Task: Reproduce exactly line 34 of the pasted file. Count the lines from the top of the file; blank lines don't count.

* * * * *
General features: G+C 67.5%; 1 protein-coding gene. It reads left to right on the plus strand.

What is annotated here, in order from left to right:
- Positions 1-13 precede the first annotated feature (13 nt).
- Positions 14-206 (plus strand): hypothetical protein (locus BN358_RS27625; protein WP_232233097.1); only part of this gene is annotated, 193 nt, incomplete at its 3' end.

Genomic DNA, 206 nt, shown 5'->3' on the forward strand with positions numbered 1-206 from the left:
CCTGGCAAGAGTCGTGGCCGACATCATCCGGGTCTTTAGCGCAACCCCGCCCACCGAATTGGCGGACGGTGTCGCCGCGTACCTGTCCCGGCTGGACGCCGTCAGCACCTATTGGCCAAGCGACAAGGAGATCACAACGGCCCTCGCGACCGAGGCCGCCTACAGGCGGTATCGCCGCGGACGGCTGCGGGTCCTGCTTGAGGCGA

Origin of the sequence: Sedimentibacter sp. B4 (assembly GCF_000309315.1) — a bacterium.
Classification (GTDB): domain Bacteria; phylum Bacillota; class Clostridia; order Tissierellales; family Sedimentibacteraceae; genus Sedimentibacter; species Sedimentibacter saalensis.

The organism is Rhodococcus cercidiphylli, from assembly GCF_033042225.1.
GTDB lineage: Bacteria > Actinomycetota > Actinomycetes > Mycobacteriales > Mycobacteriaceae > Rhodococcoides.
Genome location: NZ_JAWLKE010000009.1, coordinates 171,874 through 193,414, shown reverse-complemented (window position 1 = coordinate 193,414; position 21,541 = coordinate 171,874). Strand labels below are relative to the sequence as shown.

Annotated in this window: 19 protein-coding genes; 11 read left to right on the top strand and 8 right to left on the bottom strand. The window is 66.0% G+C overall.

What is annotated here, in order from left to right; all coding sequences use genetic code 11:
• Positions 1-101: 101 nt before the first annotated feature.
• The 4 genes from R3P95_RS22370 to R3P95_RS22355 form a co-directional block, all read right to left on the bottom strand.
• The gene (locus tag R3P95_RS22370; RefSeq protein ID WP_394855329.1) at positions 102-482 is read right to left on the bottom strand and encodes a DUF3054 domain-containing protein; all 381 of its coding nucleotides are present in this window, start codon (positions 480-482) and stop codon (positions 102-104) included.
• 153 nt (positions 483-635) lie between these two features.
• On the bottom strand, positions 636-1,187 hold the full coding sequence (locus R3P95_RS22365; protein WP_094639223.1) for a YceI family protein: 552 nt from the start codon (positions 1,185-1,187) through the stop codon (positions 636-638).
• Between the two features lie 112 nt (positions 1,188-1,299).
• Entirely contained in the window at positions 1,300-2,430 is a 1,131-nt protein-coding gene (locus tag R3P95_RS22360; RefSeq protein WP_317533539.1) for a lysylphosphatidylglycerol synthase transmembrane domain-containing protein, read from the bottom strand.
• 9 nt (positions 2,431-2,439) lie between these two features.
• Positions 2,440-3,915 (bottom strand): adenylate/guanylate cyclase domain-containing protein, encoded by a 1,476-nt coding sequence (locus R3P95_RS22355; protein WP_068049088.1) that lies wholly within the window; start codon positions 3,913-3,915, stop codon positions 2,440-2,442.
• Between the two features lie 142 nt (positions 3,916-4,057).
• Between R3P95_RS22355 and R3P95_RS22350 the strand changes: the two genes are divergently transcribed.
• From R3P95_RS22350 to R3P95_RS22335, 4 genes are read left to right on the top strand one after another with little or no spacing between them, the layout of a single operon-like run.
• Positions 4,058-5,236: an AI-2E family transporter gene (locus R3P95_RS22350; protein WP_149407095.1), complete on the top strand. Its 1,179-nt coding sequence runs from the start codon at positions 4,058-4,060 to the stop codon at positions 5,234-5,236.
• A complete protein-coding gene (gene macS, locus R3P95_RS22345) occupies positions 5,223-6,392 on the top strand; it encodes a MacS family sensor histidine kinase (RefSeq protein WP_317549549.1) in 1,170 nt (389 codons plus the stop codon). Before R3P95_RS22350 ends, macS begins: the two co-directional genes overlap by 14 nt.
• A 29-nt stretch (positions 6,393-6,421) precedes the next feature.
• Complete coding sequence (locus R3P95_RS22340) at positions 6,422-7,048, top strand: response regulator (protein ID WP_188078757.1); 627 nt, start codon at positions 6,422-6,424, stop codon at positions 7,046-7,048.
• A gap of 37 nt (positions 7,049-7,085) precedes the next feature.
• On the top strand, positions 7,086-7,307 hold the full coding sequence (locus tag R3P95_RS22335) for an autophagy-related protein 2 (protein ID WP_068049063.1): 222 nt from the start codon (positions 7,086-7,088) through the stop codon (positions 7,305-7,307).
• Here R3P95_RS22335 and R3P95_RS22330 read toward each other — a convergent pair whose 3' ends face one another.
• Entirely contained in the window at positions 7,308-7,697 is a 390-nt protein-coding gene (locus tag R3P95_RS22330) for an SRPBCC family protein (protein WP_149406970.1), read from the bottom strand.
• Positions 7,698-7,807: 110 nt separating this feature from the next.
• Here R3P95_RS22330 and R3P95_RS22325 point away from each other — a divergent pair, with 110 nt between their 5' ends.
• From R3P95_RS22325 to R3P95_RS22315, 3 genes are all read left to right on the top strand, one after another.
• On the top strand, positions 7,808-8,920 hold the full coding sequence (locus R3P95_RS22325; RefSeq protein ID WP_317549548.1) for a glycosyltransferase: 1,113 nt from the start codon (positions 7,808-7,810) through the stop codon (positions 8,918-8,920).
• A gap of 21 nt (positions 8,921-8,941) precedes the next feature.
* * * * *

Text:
• Positions 7,698-7,807: 110 nt separating this feature from the next.